House Speaker Nancy Pelosi (D-Calif.) has reportedly given the White House a deadline of 48 hours to address an "array of ... differences" in stimulus negotiations, Bloomberg reports. Pelosi and Treasury Secretary Steven Mnuchin spoke for an hour and 15 minutes on Saturday night, with the agreement of speaking again on Monday about a package to help the economy through the COVID-19 crisis.
"While there was some encouraging news on testing, there remains work to do to ensure ... additional measures to address the virus' disproportionate impact on communities of color," Pelosi’s deputy chief of staff, Drew Hammill, said in a tweet.
The Speaker and Secretary Mnuchin spoke at 7:40 p.m. by phone tonight for just over an hour. While there was some encouraging news on testing, there remains work to do to ensure there is a comprehensive testing plan that includes contact tracing and additional measures to...(1/3)
... address the virus’ disproportionate impact on communities of color. There remains an array of additional differences as we go provision by provision that must be addressed in a comprehensive manner in the next 48 hours. Decisions must be made by the White House... (2/3)
Majority Leader Mitch McConnell (R-Ky.), meanwhile, "has said he would not put a potential $1.8 trillion+ deal struck by Democrats and the Trump administration on the Senate floor," Axios reports. Jeva Lange
Senate Majority Leader Mitch McConnell (R-Ky.) is casting doubt on the future of coronavirus relief.
Earlier this week, Trump pulled the plug on COVID-19 stimulus talks, saying he would tell Treasury Secretary Steven Mnuchin to halt negotiations with Democrats "until after the election." Even though Trump has since changed his mind, McConnell told reporters Friday that a deal is still "unlikely in the next three weeks."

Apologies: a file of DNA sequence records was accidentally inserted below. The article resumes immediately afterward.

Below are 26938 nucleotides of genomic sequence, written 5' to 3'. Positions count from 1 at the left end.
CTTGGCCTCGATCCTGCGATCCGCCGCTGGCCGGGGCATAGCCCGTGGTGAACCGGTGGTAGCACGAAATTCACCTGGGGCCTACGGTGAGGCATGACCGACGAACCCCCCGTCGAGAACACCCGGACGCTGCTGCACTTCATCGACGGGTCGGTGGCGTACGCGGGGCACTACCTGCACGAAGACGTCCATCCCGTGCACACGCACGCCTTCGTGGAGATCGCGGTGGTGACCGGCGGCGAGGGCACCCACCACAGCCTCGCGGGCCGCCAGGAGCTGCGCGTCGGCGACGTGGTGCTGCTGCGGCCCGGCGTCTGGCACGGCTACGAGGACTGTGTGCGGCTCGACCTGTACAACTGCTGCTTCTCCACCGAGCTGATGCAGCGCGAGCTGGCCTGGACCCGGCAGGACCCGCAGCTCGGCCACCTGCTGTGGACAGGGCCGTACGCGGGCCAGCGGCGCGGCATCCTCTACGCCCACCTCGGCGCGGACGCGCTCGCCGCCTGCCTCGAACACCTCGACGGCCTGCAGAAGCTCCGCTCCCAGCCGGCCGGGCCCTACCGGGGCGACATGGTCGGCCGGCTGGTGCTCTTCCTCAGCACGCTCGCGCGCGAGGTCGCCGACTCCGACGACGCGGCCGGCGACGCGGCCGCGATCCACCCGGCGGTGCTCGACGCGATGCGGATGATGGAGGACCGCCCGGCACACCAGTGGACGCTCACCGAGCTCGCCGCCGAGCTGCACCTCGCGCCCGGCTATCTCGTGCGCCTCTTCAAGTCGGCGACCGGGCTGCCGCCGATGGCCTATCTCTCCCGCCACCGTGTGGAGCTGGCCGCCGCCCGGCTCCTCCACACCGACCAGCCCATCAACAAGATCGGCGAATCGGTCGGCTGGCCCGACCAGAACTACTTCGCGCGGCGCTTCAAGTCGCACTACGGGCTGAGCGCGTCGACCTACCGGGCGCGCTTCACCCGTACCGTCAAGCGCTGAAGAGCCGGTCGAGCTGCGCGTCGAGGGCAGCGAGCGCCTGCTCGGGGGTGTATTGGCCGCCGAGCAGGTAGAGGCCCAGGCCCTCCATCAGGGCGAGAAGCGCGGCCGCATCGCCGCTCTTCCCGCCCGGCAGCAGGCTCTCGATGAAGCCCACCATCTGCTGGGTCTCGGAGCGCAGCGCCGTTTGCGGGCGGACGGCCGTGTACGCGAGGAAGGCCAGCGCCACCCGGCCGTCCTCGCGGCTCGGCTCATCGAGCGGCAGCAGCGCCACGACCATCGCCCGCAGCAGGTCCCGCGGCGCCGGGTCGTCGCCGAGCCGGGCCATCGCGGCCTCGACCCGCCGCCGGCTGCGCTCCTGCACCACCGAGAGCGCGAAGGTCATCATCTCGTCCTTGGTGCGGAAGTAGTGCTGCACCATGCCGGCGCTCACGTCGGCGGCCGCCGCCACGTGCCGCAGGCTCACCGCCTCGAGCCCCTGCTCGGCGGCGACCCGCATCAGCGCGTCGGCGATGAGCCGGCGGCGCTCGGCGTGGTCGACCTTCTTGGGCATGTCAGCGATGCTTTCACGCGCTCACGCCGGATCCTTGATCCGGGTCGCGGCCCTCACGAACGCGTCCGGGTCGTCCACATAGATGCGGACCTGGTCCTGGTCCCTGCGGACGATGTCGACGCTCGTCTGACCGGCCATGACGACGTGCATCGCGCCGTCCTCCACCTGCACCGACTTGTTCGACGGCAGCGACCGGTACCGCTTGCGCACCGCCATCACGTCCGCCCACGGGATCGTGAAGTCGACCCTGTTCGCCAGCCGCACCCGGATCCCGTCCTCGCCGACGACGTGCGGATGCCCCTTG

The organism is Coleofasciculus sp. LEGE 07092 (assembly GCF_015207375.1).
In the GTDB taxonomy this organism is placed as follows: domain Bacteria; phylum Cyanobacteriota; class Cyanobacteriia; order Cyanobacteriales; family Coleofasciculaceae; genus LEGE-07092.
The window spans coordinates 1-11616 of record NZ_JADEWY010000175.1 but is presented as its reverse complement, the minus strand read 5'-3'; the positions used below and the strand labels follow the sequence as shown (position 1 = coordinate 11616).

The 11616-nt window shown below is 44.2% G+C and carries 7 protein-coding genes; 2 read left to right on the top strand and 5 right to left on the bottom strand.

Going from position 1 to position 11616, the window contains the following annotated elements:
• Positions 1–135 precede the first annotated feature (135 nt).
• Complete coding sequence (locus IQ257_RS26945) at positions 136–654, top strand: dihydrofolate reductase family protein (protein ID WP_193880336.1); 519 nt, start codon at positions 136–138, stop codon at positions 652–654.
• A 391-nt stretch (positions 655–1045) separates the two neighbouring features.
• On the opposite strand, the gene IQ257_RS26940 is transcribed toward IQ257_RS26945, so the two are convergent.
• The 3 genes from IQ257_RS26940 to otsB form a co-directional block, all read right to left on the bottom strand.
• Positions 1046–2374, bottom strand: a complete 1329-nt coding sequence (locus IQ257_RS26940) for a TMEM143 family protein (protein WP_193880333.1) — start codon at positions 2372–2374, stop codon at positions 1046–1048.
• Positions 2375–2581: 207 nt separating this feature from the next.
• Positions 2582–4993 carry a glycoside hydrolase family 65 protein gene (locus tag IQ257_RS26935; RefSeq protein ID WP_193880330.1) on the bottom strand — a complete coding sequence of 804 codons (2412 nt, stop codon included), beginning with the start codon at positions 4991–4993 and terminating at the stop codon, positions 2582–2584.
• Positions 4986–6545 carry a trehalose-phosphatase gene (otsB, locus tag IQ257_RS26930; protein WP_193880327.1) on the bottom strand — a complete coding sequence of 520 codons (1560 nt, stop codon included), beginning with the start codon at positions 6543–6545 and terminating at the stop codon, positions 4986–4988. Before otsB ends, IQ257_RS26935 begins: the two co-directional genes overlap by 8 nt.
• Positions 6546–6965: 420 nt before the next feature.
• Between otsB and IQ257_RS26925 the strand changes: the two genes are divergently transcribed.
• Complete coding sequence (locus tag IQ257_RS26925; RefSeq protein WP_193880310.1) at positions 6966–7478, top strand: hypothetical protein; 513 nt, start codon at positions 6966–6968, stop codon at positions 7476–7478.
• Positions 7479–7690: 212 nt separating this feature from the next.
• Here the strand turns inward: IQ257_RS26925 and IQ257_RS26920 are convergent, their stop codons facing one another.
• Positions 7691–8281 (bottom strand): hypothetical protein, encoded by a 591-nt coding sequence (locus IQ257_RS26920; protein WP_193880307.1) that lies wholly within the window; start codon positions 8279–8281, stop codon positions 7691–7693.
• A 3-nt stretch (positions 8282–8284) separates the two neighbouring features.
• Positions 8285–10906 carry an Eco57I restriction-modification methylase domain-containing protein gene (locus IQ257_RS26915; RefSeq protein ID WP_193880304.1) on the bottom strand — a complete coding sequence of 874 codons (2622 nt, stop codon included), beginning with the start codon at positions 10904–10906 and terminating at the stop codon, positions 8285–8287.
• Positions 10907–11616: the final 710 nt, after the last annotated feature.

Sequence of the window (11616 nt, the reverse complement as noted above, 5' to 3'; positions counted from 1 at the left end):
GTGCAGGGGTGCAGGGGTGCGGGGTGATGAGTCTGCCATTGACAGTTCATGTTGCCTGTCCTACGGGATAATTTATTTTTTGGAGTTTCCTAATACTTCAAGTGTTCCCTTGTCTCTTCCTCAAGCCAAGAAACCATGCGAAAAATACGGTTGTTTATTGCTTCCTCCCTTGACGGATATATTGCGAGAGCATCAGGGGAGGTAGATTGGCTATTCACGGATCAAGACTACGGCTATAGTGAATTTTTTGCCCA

As of Friday morning, Trump was back on the stimulus train, tweeting that "Covid relief negotiations are moving along. Go big!" CNN and Bloomberg soon reported the White House had offered House Speaker Nancy Pelosi (D-Calif.) a $1.8 trillion deal, up from its previous offer of $1.6 trillion. That includes $300 billion in state and local funding — "too low for Democrats, but in the right direction," Politico reports. Democrats want $2.2 trillion in funding, but the GOP is unwilling to top $2 trillion.
Regardless, any relief is unlikely to get far without McConnell's cooperation, and he doesn't seem willing to talk before the election. "You're never going to get a deal out of Pelosi that Republicans can support. So do you really want to divide your party within days of an election?" a source close to Senate leadership told Axios. "We do need another rescue package," McConnell acknowledged Friday, but "differences of opinion about what is needed at this particular juncture are pretty bad." Kathryn Krawczyk